Laurentian analyst predicts that after a difficult 2019, troubled marijuana stocks will find their redemption, particularly his “preferred pick” selection, Aurora Cannabis Inc.
Turnaround stories often coincide with the start of a new year as people attempt to cast away old bad habits and adopt new good ones; so too with cannabis stocks, suggests Laurentian Bank Securities equity research analyst Chris Blake.
Mr. Blake, a chartered financial analyst based in Toronto, covers cannabis and diversified industries on behalf of Laurentian. Prior to joining the bank and throughout a career that stretches back to the late 1990s, he has also covered infrastructure, energy services, industrials, and consumer-focused income trusts as an equity analyst.
The analyst predicts that after a difficult 2019, troubled cannabis stocks will find their redemption, particularly his “best buy” selection, (or “preferred pick” in Laurentian’s parlance), Aurora Cannabis Inc. (TSX—ACB; NYSE—ACB).
Aurora hit by slow retail rollout
Last year, Aurora, an Edmonton-headquartered licensed producer of medicinal and recreational cannabis products, performed significantly worse in terms of share price than the marijuana business as a whole.
Mr. Blake attributes the pummelling that Aurora took to several factors. These include a slower-than-expected rollout of retail stores in Canada (which led to the company missing its 2019 financial goals) as well as “an ambitious capital investment plan that was not fully funded, requiring additional funding”.
Meanwhile, on an industry-wide level, a few operators committed regulatory violations and valuation multiples for marijuana stocks in general became compressed, coinciding with a 30 per cent reduction to consensus sales forecasts for last year as well as this one. Mr. Blake says: “These headwinds are starting to diminish, with production better reflecting supply-and-demand fundamentals, stronger balance sheets following recent share issuances and construction curtailments, Ontario’s recent announcement to further expand the number of retail stores, and the introduction of higher-margin ‘Cannabis 2.0’ products launching in January.”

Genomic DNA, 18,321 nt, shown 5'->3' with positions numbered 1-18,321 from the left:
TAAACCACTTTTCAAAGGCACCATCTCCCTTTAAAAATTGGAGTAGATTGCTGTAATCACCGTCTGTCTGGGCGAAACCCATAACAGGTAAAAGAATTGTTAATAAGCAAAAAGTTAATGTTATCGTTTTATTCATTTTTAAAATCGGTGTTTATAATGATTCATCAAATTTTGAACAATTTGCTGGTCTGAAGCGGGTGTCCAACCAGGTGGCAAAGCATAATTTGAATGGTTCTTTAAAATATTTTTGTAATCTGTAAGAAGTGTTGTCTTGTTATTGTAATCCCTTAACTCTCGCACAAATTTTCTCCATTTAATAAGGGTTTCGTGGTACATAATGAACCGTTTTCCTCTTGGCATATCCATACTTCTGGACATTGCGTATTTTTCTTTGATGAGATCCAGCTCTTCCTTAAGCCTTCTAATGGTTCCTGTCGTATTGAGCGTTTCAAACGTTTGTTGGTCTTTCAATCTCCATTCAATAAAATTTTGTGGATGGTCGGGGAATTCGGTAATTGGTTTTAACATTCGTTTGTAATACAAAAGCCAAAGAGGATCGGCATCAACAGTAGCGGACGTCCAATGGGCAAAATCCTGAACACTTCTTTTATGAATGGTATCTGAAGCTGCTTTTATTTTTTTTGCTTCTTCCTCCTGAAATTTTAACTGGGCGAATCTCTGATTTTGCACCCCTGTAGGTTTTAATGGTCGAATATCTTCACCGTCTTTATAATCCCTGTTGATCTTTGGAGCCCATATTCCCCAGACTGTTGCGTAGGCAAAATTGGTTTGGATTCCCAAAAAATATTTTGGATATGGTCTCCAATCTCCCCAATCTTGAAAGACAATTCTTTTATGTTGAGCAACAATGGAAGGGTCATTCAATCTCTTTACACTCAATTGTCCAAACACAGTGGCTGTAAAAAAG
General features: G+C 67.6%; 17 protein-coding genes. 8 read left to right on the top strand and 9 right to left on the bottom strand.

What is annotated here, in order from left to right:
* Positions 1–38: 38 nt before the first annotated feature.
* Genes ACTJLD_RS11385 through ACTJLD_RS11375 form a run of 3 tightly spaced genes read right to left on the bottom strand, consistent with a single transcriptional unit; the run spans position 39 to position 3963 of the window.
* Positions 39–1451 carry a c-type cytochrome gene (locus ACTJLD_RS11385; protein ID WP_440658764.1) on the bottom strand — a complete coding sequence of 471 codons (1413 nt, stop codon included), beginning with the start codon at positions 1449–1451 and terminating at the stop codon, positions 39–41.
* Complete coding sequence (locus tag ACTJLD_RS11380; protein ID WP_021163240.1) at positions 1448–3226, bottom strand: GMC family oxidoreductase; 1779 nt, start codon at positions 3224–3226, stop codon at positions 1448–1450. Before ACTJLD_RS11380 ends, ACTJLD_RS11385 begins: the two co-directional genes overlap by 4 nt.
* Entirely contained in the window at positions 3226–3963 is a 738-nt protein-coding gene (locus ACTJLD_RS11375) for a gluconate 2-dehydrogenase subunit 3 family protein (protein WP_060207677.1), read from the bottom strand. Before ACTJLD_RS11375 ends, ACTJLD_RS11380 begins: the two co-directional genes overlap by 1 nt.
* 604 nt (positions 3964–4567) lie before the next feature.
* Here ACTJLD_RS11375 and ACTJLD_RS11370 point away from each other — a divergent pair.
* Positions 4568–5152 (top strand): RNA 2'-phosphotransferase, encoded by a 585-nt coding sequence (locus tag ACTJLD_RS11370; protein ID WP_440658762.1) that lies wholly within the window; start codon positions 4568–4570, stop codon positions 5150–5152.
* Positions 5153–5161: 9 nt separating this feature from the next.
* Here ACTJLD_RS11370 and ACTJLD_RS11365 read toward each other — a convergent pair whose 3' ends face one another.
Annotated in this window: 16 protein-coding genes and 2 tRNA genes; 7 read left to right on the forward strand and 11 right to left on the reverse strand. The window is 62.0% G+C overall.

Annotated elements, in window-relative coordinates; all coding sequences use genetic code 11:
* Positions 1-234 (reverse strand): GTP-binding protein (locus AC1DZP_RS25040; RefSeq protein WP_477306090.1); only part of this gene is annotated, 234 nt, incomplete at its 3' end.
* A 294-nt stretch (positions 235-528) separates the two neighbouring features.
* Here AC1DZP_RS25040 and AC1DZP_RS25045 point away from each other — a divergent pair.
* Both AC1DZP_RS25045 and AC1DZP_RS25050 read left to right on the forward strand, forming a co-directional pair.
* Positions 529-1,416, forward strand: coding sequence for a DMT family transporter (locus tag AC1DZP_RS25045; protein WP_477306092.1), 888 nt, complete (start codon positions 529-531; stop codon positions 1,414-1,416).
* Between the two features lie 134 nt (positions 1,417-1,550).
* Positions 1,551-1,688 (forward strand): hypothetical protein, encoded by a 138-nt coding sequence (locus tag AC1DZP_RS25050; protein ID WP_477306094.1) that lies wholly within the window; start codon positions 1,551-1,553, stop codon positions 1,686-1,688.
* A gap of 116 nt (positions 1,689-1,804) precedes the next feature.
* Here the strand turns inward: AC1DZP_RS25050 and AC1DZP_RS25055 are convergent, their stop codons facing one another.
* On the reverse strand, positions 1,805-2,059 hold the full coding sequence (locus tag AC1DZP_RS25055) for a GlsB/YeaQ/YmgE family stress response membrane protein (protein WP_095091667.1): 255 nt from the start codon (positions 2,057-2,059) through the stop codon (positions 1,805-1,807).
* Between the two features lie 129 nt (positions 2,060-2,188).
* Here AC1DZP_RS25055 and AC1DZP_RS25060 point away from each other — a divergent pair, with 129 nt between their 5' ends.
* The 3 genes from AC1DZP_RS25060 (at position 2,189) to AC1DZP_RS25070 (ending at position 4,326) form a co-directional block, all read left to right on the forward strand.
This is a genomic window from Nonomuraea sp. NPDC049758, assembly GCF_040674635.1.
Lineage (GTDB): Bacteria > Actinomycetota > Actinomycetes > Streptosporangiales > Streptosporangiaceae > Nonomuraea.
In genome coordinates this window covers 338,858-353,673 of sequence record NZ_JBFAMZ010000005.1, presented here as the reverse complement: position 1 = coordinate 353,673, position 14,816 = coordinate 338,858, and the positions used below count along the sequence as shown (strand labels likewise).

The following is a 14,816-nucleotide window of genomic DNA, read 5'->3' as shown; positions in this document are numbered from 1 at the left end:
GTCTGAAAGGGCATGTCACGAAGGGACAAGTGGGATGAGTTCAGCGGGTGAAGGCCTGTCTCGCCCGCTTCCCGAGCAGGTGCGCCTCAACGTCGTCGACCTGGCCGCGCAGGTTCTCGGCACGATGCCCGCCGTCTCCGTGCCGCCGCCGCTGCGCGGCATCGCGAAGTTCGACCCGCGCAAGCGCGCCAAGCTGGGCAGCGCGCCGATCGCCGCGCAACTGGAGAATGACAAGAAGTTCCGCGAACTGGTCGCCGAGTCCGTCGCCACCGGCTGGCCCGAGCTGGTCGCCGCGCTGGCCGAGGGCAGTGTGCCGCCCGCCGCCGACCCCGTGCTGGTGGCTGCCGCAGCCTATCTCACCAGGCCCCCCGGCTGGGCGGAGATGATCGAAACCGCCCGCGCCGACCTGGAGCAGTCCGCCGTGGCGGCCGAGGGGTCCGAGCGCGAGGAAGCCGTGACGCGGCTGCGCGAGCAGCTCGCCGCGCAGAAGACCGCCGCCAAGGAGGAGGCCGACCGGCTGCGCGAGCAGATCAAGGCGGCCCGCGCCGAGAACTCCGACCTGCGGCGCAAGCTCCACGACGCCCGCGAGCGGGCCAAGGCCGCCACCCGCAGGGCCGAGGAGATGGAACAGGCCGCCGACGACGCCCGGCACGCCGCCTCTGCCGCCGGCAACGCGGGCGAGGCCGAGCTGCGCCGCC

Key Ontario and Quebec markets under-served
As of December 2019, industry sales hovered at about $350 million per quarter, or just one-fifth of Laurentian’s estimated total market demand, according to the analyst, who blames the sluggish sales on too few retailers in Quebec and Ontario, Canada’s most populous provinces. Laurentian calculates that the two provinces would be able to support “at least another 1,100 stores and well above the combined total of 46 currently operating,” he adds.
Fortunately for Aurora, the analyst says, “Relief is on the way. The Ontario government will allow 20 new stores per month, starting in April 2020.”
“While we expected more stores would be allowed to open, this is a good first step and government officials did not rule out the possibility of raising the monthly limit at a later date.”
Mr. Blake says: “We expect the Ontario store count to reach 250 by the end of 2020. This is important because Ontario accounts for just 26 per cent of industry sales yet accounts for 40 per cent of Canada’s population. This announcement should help close this gap.”
Significant sales increases expected in Q3
The analyst predicts that the existing distribution bottleneck will continue to limit industry sales growth, possibly through the first half of 2020, then yield to a significant sales buildup in 2020’s second half, paving the way for even more industry sales growth in 2021, as the new stores open.
For its part, the Quebec government has committed to more than doubling its store count, to 48, by the first quarter of 2020.
Mr. Blake also looks forward to the second phase of cannabis legalization, Cannabis 2.0, when edibles and other alternative cannabis products (such as vapes and concentrates) will be allowed for sale in the Canadian market, as a significant profit-maker for the industry. The segment is worth an estimated $2.7 billion annually, he says.
Since such products enjoy higher margins than flower-based ones (80 per cent to 90 per cent in the former’s case; 40 per cent to 50 per cent for recreational flower), they should offset imminent lower prices for flower (expected to drop in the months ahead), the analyst adds.
“These products are quite popular as they are considered to be a more discreet way for consumers who are not interested in smoking cannabis or who wish to avoid the social stigma surrounding smoking it. As such, prevalence rates are expected to rise and thus provide a complementary revenue stream for licensed producers.
“We believe cannabis is rapidly becoming a consumer good just like any other product in the consumer packaged goods industry and we expect valuations will start to reflect this growing trend.” Mr. Blake argues that Aurora is well-positioned to take part in these growth opportunities, citing, for example, its top-three position in Ontario and upcoming initial suite of Cannabis 2.0 products, including edibles such as gummies and chocolates.
This is an edited version of an article that was originally published for subscribers in the January 24, 2020, issue of Investor’s Digest of Canada . You can profit from the award-winning advice subscribers receive regularly in Investor’s Digest of Canada. 
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